Just under a million years ago, the ancient ocean that stretched all the way to the Apennines began to withdraw and the Po plain, formed by alluvial deposits, retained in its subsoil considerable stores of mineral-rich water, with high concentrations of iodine, bromine, sulphur and calcium. For many centuries, Salsomaggiore remained an anonymous village that attracted little attention. It was only dragged out of obscurity by the Galli Celelati tribe of Gauls ( 2nd century B.C.), who settled in the area to exploit one of its most precious resources, salt. Salso Maiore, therefore, as the ancient place name suggests, was a busy mining village where the water that filtered through the subsoil was treated with a prolonged boiling process to obtain a small but precious amount of treasure: salt. After the Gauls came the Romans, whose presence can still be detected in priceless archaeological remains dotted around the hills surrounding the town. A source of great wealth and prestige, salt continued for many years to be the fulcrum around which life in this part of the country revolved.
The subject of local conflicts of interest between Guelphs and Ghibellines, and later of decrees issued by the Sforza dynasty and the King of France Louis XII, it was the focus of particular attention by the Farnese family, who radically overhauled salt production facilities. Indeed, the most detailed maps of the Salsomaggiore production facility date back to the Farnese rule. Some site plans, now housed in the State Archive of Parma, also illustrate the morphology of the village with its numerous wells plus an ingenious system for channelling and conveying the water, rich in sodium chloride and sodium iodide, by means of a sixty-arch aqueduct. Others, meanwhile, illustrate the particular workings of the “pozzo della ruota”, a well from which water was drawn using a treadwheel worked by prisoners.
1731 saw the Bourbons take control of the Duchy of Parma, and this heralded the start of a delicate transition for the economy of Salsomaggiore, as the kingdom began to import sea salt and, consequently, salt production in Salsomaggiore suffered a progressive decline.
It was only in 1839, thanks to the inspired insight of local physician, Lorenzo Berzieri (1806-1888), who used the thermal water to treat a sick child, that the town became established as a renowned thermal spa resort. In later years, Berzieri was appointed medical director of Tabiano Thermal Spa, where he continued to prescribe bathing in the sodium chloride and sodium iodide-rich water that was carried by mules from the salt wells of Salsomaggiore. Studies into the benefits of the waters of Salsomaggiore, begun originally by Berzieri, were continued by doctor Giovanni Valentini (1816-1886), who immediately grasped the importance of his predecessor’s discovery and turned his home into a treatment centre.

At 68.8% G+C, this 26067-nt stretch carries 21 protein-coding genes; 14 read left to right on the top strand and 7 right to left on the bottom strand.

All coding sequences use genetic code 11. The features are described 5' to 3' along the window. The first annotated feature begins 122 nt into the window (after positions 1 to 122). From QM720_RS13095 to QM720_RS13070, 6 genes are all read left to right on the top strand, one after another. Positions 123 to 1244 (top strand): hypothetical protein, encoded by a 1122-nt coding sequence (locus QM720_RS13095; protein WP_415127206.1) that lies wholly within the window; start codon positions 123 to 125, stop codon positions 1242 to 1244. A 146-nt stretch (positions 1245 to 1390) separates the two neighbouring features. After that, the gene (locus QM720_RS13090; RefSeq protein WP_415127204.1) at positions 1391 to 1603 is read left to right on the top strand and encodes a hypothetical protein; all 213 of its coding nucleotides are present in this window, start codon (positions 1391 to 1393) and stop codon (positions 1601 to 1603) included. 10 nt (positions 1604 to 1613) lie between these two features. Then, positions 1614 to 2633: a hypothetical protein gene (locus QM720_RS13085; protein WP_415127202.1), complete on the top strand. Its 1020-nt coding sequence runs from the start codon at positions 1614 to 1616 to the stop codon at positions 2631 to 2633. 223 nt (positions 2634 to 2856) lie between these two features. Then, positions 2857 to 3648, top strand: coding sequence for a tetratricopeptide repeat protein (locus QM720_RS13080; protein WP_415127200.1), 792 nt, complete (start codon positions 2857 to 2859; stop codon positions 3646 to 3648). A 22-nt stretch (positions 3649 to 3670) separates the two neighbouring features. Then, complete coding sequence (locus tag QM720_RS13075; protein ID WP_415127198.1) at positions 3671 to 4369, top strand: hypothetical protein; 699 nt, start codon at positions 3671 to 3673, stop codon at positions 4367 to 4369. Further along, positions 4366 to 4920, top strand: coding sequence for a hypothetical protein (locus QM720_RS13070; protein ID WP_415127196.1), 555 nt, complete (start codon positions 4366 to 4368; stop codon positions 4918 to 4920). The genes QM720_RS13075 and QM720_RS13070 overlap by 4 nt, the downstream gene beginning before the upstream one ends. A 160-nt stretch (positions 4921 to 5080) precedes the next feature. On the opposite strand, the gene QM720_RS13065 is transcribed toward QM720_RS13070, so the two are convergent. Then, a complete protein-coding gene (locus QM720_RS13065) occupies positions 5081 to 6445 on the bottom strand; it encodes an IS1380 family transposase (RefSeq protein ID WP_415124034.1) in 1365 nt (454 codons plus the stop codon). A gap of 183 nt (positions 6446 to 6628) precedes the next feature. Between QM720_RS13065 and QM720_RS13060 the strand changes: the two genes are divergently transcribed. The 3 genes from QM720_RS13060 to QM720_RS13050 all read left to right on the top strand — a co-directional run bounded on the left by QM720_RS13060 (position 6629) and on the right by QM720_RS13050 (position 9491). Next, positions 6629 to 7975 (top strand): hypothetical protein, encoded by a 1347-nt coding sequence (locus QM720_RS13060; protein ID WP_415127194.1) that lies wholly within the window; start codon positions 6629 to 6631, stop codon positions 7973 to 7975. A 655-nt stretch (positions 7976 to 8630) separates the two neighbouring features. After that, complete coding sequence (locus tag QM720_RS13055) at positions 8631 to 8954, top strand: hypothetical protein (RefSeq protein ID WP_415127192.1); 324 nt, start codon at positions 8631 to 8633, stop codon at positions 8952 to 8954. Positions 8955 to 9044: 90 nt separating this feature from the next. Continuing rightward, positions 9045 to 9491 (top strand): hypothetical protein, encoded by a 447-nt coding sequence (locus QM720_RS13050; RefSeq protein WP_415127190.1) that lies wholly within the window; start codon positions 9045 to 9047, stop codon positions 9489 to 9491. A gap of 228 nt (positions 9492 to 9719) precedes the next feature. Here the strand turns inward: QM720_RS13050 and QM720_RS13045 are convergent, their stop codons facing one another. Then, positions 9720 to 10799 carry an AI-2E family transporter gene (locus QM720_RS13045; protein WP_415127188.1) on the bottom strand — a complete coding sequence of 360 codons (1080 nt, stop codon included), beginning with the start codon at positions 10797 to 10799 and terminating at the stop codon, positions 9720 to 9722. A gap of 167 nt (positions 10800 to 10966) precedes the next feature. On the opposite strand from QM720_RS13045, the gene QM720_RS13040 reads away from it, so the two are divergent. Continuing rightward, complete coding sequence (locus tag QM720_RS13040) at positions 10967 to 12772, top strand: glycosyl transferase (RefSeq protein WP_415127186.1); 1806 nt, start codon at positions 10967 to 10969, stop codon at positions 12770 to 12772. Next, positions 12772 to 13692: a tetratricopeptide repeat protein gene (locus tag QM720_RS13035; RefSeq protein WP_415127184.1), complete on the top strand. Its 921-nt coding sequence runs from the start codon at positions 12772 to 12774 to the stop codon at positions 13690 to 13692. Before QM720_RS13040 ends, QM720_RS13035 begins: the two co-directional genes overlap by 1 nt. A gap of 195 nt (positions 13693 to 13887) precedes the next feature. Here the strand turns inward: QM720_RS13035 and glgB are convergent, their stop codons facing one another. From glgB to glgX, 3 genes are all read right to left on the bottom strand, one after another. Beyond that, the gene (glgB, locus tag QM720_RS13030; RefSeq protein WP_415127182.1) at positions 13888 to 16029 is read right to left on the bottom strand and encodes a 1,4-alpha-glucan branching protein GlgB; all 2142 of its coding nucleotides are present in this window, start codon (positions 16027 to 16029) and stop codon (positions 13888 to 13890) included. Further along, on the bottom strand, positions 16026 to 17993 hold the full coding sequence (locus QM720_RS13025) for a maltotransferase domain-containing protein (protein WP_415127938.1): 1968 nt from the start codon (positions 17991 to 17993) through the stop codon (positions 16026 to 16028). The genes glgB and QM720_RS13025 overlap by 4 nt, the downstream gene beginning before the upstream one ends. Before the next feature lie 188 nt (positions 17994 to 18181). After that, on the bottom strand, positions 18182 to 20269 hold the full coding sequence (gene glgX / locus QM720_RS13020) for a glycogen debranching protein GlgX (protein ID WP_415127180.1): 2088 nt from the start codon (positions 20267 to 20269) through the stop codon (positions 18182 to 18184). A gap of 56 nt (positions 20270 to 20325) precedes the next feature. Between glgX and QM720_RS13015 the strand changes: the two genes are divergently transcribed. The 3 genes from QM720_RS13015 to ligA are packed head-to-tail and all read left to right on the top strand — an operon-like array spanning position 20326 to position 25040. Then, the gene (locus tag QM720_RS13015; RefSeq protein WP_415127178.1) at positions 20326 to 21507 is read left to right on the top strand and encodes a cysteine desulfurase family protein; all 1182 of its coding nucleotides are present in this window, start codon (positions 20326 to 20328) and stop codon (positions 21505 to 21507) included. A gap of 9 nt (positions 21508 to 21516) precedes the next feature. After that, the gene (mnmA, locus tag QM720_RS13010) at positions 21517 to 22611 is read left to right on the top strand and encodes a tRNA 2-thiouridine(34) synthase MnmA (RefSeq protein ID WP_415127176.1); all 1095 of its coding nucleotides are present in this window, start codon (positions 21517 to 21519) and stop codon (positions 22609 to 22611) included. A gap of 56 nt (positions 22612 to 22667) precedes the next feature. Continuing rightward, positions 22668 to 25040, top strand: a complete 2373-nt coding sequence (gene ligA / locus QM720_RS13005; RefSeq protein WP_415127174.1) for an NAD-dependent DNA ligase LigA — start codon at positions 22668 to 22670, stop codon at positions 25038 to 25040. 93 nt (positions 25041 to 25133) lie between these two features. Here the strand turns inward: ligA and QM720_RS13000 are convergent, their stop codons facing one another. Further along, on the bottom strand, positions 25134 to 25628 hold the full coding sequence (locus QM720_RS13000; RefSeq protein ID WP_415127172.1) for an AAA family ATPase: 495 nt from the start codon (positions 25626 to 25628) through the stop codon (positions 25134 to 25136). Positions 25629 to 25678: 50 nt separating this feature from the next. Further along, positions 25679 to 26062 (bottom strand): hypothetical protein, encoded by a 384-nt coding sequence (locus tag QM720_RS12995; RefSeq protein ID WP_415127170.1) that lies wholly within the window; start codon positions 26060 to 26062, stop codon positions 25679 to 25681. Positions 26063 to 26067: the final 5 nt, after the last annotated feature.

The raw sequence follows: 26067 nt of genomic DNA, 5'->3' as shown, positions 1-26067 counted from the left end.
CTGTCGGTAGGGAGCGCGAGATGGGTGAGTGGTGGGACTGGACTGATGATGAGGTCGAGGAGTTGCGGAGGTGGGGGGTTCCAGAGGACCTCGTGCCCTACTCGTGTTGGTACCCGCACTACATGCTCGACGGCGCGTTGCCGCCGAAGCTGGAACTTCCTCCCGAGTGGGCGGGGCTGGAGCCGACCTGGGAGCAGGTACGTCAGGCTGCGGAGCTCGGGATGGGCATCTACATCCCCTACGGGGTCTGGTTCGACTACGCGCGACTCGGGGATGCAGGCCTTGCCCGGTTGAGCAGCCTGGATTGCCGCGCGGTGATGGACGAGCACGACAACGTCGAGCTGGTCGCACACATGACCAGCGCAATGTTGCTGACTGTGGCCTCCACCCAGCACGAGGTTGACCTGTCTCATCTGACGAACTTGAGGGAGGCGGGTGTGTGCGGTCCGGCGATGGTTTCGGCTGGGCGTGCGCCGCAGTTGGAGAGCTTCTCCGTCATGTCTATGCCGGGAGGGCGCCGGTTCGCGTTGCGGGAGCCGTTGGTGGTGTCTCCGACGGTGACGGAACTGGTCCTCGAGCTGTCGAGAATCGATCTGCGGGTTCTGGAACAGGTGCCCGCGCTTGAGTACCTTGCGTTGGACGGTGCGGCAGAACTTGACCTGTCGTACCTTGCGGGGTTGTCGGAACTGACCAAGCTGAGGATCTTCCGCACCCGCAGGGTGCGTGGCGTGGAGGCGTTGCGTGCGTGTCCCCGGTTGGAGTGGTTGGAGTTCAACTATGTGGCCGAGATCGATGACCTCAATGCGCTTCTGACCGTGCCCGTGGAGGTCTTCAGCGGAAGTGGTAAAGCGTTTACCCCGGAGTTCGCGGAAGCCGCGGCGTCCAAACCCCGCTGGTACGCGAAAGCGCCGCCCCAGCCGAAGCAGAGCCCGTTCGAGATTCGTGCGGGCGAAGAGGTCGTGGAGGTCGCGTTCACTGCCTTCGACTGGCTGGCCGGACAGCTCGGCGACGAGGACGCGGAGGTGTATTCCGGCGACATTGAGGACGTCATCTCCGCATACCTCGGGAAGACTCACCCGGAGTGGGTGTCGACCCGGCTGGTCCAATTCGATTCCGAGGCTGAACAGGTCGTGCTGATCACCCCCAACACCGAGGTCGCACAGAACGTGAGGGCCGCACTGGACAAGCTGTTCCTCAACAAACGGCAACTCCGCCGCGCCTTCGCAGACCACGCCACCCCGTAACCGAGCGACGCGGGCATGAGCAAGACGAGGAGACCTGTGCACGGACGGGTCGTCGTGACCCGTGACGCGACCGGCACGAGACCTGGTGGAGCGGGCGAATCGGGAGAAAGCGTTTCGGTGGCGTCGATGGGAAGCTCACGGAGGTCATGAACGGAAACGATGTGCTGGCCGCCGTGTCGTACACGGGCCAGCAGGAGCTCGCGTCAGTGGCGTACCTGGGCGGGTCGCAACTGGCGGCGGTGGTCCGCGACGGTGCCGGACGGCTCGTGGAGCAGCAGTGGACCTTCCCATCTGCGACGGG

In 1847, by virtue of a decree issued by Marie Louise of Austria, the first thermal spa complex was officially opened in the country house of Giovanni Bussandri. A few years later, in 1860, the Thermal Spa named “Stabilimento Vecchio” (Old Complex) was officially opened on the banks of the Citronia torrent, and shortly afterwards the first major hotels were built. Another key figure in the history of Salsomaggiore in those days was the Marquis Guido Dalla Rosa (1822-1882), thanks to whom the town gained another thermal spa complex, referred to as “Stabilimento Nuovo” (New Complex), no trace or living memory of which survives. That same period saw other important changes in the salt mining village: after years of perseverance, in 1893 the engineer Giuseppe Magnaghi finally obtained a mining license, with a royal decree granting him the right to drill new wells. He succeeded in establishing an ultra-modern complex, the Magnaghi Thermal Spa (demolished after the Second World War).
The town enjoyed a boom in development, with new hotels springing up with all the modern conveniences offered by the most luxurious European hotels of the day and attracting an illustrious clientele: the Queen Mother, the Duke of the Abruzzi, the Infante of Spain and the former King Constantine of Greece. Also in those years, the eminent physician Edoardo Porro (1842-1902) spoke about the importance of treatments employing sodium chloride and sodium iodide-rich waters for gynaecological conditions. Advances in thermal spa science, coupled with the brilliant artistic input of architects and decorative artists of international renown and investments by entrepreneurs at the end of the 18th century, helped turn the “salt village” into one of the most celebrated, successful and elegant Villes d’Eaux in all of Europe.
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